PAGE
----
ActiveX / OCX Reversing 
by +Sandman
6th November 1999 
A revision for my Essay No3
"A cracking template for OCX & VBX files!"
Written by +Sandman 
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As a tutorial writer I find that it is important to continually update & revise my reversing techniques as demonstrated in some of my tutorials. No one is infallible, least of all me, therefore in order to put right an oversight in my Essay No 3 entitled "A cracking template for OCX & VBX files!" it is necessary that I re-write this tutorial and explain how to properly reverse this type of software. 

ActiveX controls can be found in many Window's 95/98/NT applications, from web pages to programming languages such as Visual Basic 4 and above. My Essay No 3 dealt with one such ActiveX control, Videosoft's VSOCX6.OCX control, an add-on for Visual Basic 4/5/6 which is by far, the most useful add-on I've ever seen!. It's a shame though, that the developers have decided to use such a weak protection system for their industry leading controls! 

1. Regmon 
2. Visual Basic 4/5/6  
About this
We are going to re-explore reversing an ActiveX control (VSOCX6.OCX), a Visual Basic add-on that I have already written about but made a complete hash of the first time I reversed it. 

By and large, ActiveX controls, especially those used in Visual Basic do *not* require any patching to their code, that was where I went wrong. I tried to crack a nut with a sledge hammer instead of trying to understand exactly -how- an ActiveX control operates under Windows. 

Go grab yourself this VB control, you can find it here. On the download page just open up the page source and you will see where you can download this file without having to fill in any details about yourself..:)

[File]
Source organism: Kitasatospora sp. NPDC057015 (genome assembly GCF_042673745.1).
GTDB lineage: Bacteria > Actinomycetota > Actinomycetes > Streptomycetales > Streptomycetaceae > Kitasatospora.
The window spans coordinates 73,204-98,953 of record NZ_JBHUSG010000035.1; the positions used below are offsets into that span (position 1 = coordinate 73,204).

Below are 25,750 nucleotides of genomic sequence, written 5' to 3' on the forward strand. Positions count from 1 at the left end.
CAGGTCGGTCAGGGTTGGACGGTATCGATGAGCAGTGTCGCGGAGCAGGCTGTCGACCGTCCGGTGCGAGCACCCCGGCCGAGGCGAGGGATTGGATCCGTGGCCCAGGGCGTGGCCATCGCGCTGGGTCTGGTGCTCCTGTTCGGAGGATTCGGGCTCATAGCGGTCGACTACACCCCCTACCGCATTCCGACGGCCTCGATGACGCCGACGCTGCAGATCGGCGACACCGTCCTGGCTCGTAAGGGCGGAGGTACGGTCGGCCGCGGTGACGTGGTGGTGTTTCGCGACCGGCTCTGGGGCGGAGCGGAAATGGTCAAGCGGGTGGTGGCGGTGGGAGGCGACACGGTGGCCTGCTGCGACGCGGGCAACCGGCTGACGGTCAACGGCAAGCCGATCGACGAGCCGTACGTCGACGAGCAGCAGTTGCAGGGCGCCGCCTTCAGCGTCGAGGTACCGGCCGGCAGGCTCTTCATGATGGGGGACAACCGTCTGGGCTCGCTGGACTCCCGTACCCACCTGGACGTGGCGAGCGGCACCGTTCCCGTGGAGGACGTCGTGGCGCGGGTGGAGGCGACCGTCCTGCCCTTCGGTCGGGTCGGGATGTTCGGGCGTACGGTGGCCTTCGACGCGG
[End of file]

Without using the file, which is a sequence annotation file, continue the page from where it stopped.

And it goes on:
Now install this control on your system as normal. Our ActiveX control (VSOCX6.OCX) can be found in our C:\Windows\System folder with a file size of 232K.  

Now fire up Visual Basic and via the Tools Menu then Custom Controls select the "Videosoft vsOcx Controls' option. 

We're now ready to use this control in our program..:) 

Now insert this control onto a form, if you've started with a new project then Form1 will already be opened for you. 

So far so good, no nag or error message..:) 

Now Run our project.  As expected, we are presented with a runtime nag screen, clicking on the OK button clears this nag for the duration of the running program.  

So what is happening here?.  

What we have is a control that when executed performs a check on our computer to see if it has been registered, this can be via one of a number of ways.  

The two most common/standard methods used are:- 

1. Performing a check in the User's Registry file for a valid license key. 

If you open up your Registry File using RegEdit and go to this location: HKEY_CLASSES_ROOT\Licenses  you will see a number of CLSID's keys, these keys usually contain an encrypted string that identifies it as being a valid license key for a particular OCX control. This is the standard way that license keys are formatted and stored in the Registry file. 

2. Locating a valid .lic file of the same filename used for the control itself in the User's \Windows\System directory. So if our control is called VSOCX6.OCX then the .lic file will usually be be named VSOCX6.LIC 
Since our control is unregistered, whatever checks it makes for the presence of a valid key/.lic will fail, thereby triggering our nag screen. 

The weakest of the two protection systems described above is the reliance on finding a key within our System Registry file, so we will begin work examining what checks, if any, our control makes to this file. 

FileMon is an excellent utility that records all accesses made to our Registry file, although it's pretty much useless when used on VXD's, but this is not a worry to us since our control is not a VXD.